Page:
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Course: Mains
Keyword: Beef, Comfort Food, Game Day, Meats, Sandwiches, Summer, Weeknight Dinner

Burger: Reloaded

Burger reloaded with mustard, mayo, cheddar cheese, and pickles on Alton Brown's vintage china.
ACTIVE TIME: 20 minutes
TOTAL TIME: 20 minutes
Yield: 4 servings
Why fry a burger you say? Why not griddle or grill it the way real Americans do?
Well, when you fry, heat evenly surrounds the entire patty, keeping those crust-enhancing, protein-saturated fats (those tasty burger juices) inside the meat, where they belong. As long as water vapor is escaping, oil can't penetrate the patty, so you don't have to worry about fat logging your burger. Just trust me.
This recipe first appeared in Season 1 of Good Eats: Reloaded.
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  • 6 ounces chuck, trimmed, cut into 1 1/2-inch cubes, and chilled
  • 6 ounces sirloin, trimmed, cut into 1 1/2-inch cubes, and chilled
  • 5 ounces cheddar cheese
  • 1 teaspoon smoked paprika
  • 1 teaspoon garlic powder
  • 4 brioche hamburger buns, split
  • 16 to 20 dill pickle slices or "chips"
  • Mayo and mustard
  • 2 quarts peanut oil, for frying

Specialized Hardware

  • Candy/fry thermometer
  • Tortilla press
  • Spider strainer
Burger reloaded with mustard, mayo, cheddar cheese, and pickles on Alton Brown's vintage china.
ACTIVE TIME: 20 minutes
TOTAL TIME: 20 minutes
Yield: 4 servings

Procedure

  • Get a nice big Dutch oven and add enough peanut oil to be 2 inches deep. Install your candy/fry thermometer to the side of the pot and turn the heat to medium-high. Your thermal destination is 320°F.
  • Turn on your broiler and place rack in top position. This is a perfect time to use your toaster oven if you have one.
  • Meanwhile, place the meat and salt in the bowl of a food processor and pulse 10 times or until it resembles a medium grind.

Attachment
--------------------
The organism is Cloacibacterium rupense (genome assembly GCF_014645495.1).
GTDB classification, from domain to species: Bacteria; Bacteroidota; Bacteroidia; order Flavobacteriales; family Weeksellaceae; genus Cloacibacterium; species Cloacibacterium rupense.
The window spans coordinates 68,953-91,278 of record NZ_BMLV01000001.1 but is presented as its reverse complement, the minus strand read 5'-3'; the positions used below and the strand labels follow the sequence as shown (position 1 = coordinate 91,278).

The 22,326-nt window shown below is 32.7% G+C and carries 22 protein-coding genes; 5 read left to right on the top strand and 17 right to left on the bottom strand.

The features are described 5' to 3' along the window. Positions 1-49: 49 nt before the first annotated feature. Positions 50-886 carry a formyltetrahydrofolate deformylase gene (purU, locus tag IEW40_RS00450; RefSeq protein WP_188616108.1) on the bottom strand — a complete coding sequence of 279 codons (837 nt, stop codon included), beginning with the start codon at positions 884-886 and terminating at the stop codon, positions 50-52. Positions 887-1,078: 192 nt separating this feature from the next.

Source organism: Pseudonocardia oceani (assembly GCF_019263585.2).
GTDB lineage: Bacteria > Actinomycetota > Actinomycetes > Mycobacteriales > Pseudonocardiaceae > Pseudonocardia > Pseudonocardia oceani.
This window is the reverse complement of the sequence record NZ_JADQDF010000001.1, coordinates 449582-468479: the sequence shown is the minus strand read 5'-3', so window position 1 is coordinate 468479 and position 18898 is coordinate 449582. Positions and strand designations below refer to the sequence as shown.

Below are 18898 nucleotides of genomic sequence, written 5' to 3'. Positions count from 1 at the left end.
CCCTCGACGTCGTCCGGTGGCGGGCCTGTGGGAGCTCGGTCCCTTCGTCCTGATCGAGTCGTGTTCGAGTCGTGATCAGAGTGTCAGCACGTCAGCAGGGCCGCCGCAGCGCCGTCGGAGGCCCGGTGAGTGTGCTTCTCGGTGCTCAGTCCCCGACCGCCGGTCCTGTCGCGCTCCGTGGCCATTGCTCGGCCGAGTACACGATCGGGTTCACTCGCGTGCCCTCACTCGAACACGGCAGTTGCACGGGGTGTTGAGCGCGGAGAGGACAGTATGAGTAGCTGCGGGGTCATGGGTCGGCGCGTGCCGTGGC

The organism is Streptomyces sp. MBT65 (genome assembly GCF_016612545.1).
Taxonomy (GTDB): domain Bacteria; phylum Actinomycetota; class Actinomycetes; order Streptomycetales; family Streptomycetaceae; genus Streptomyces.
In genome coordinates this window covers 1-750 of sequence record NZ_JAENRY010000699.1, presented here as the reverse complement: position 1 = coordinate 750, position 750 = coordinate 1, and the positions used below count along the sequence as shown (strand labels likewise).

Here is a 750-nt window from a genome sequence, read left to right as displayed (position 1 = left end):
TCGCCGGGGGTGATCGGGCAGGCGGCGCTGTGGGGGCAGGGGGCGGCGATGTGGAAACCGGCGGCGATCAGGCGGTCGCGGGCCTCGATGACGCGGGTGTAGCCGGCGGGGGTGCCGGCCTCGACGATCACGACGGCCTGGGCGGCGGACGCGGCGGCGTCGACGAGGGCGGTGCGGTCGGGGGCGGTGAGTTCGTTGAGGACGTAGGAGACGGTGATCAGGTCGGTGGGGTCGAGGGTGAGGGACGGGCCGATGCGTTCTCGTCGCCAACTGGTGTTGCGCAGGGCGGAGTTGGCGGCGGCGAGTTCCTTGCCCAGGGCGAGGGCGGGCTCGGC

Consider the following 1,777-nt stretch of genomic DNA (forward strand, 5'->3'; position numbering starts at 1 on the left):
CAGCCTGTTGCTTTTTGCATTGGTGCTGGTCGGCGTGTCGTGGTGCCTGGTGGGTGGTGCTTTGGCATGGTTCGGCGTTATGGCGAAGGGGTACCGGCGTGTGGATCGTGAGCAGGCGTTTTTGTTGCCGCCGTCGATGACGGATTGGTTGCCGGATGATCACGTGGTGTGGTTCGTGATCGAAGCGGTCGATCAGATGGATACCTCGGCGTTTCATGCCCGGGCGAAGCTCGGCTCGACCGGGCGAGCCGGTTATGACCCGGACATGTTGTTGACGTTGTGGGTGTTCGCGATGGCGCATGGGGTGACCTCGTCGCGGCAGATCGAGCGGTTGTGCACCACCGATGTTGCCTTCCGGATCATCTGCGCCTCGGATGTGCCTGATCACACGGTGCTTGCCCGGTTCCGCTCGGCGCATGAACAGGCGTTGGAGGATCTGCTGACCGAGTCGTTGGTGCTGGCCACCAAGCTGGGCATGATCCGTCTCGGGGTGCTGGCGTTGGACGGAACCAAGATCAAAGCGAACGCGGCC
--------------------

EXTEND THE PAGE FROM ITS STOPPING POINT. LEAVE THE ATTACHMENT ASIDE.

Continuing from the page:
• Weigh out the meat into 4 (3-ounce) portions and roll into balls. Place one of the meat balls between two sheets of wax paper on a tortilla press and flatten completely into a 5-to 6-inch-wide disk. It will be irregular around the circumference, but that’s good — those irregularities will become crunchy goodness. The meat will also shrink back down to bun-size as it cooks. Set smashed meat sheet aside and repeat flattening process with remainder of meat balls (leave the meet sheets inside the wax paper for now) and refrigerate.
  • Grate the cheese and toss with the paprika and garlic powder until all the powder has stuck to the cheese.
  • Spread a thin layer of mayo on the bottom of the buns and place half the cheese mixture on top. Spread mustard on the bun tops and place the rest of the cheese on top. So, you should have half the cheese on the bottoms (on mayo) and half on the tops (on mustard). Place both halves under the broiler so that the cheese melts as you cook the burgers. This will happen quickly, so don’t walk away.
  • When the oil hits 320°F, remove the meat patties from the refrigerator. One by one, transfer the meat patties by peeling back one piece of wax paper and inverting the patty onto a spider strainer. Peel back the other sheet of wax paper and gently lower the spider into the peanut oil, letting the patty float free. Cook one minute — no more, no less.You can cook up to three patties at a time, but don’t let the oil temperature drop below 300°F.
  • Remove the fried meat to a paper towel to drain briefly then place it on the bottom bun right away. Place the pickles on top, followed by the bun top. The goal: bread/mayo/cheese/meat/pickles/cheese/mustard/bread.
  • Consume immediately or wrap in foil to keep warm for up to 30 minutes.
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